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Search for Nightlife: reporter goes native

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Sister Liz, Reader and Advisor, 1644 N. Damen: The strangest thing happened to Filberta. Most of her life she had been a reporter with a brilliant future in nightlife writing. She would stand on the sidelines interpreting the complex behavior of the clubgoers, interested yet detached--the mark of a professional! Then one day, without warning, Filberta became one of them--living only for pleasure every night of the week. She sold her computer and began wearing a small leopard skin around her hips, a rag tied on top. She had affairs with everyone--the VIP hosts, the DJs, the coat-check people, the pizza-truck driver. She had to change her name to Numbnose. She began skipping meals. On more than one occasion her friend Stevie found her sprawled unconscious on a nightclub floor. When he lifted her head--she was choking from the smoke machine--she rasped, "I've turned into a party girl. There's no turning back."

"You can turn back," Stevie replied, though it was a great sacrifice for him to say so as he enjoyed the use of her VIP cards. "You need professional advice."

Filberta obeyed Stevie and went to see Sister Liz, who is the adviser with the best furniture. She had long yellow-silk provincial couches and lamp shades that looked like ball gowns. In an adjoining room a man slept on a bed, while other family members ate sandwiches and watched television in the kitchen.

Sister Liz was wearing gold earrings and a simple black sheath. "Put $25 in your hand and make two wishes," she said.

"No!" Filberta said. "I need three wishes--health, love, and fame."

"OK, OK." Sister Liz took the money and rocked back and forth, pointing at Filberta's forehead every time she had an insight.

"You are honest."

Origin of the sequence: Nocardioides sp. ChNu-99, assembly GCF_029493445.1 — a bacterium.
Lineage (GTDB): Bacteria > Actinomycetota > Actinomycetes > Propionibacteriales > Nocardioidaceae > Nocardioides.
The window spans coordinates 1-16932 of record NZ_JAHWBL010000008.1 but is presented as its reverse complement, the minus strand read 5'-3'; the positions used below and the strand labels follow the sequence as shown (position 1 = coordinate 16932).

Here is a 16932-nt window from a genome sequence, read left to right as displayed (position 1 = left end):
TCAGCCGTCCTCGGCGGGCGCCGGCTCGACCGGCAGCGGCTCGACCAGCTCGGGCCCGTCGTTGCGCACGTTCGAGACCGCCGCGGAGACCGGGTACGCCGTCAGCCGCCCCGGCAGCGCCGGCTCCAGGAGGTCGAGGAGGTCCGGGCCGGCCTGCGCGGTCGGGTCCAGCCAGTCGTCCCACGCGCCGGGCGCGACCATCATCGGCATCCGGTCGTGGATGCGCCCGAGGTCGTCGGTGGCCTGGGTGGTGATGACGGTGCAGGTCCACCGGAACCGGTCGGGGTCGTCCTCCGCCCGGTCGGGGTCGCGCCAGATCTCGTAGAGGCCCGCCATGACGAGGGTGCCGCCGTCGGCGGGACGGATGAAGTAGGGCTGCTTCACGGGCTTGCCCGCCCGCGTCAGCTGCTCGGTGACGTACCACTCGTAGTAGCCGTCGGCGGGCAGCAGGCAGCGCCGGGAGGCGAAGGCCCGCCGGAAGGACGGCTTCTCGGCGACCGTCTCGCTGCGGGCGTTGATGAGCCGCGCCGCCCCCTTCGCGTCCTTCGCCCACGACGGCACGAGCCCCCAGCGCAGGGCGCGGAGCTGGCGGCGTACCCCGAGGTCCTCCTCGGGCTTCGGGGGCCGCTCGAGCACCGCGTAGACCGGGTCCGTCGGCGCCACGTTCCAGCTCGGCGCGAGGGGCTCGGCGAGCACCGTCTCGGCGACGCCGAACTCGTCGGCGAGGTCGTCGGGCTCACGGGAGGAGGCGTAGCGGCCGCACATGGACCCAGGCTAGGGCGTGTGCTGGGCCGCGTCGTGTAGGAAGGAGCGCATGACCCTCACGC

Filberta yawned.

"You are generous."

Filberta's eyelids grew heavy.

"You are friendly."

Filberta was about to snooze.

"You want to be your own boss. You are high tempered. No luck in marriage. People talk behind your back. You have three lucky days--Friday, Saturday, and Sunday."

Filberta stared at a package of diaper wipes on a glass shelf and thought: This woman thinks I am a friendly, bossy, crabby divorcee and people gossip about my honesty and generosity except on weekends. She must be mistaking me for someone else. She never said anything about my being the toast of Ka-Boom! Nor did she give me any advice.

Filberta went home and called Stevie. "That was a dumb idea. I've just blown $25." She screamed at Stevie for a long time then suddenly she saw a philodendron in the distance. She felt rice falling on her nose and the trembling of seal blubber, which was followed by a violent shaking as if from ague. Then all was quiet.

"What happened?" Stevie asked.

"I don't know, but where did I get this tattoo of all these jungle animals? My hair--I look like a ferret."

"Just as I thought," Stevie said. "You've been under a spell."

"It must be gone. Oh, I'm so happy. Thanks to Sister Liz, I want to be a nightlife writer again--the best nightlife writer in Illinois. I'm going to take more notes than anyone has ever taken--on the glassware, the limes, the speaker cords, the hairspray in the bathroom."

"Will you finish the book on how Marcie lost her headband?"

"Absolutely."

Art accompanying story in printed newspaper (not available in this archive): illustration/Tom Bachtell.

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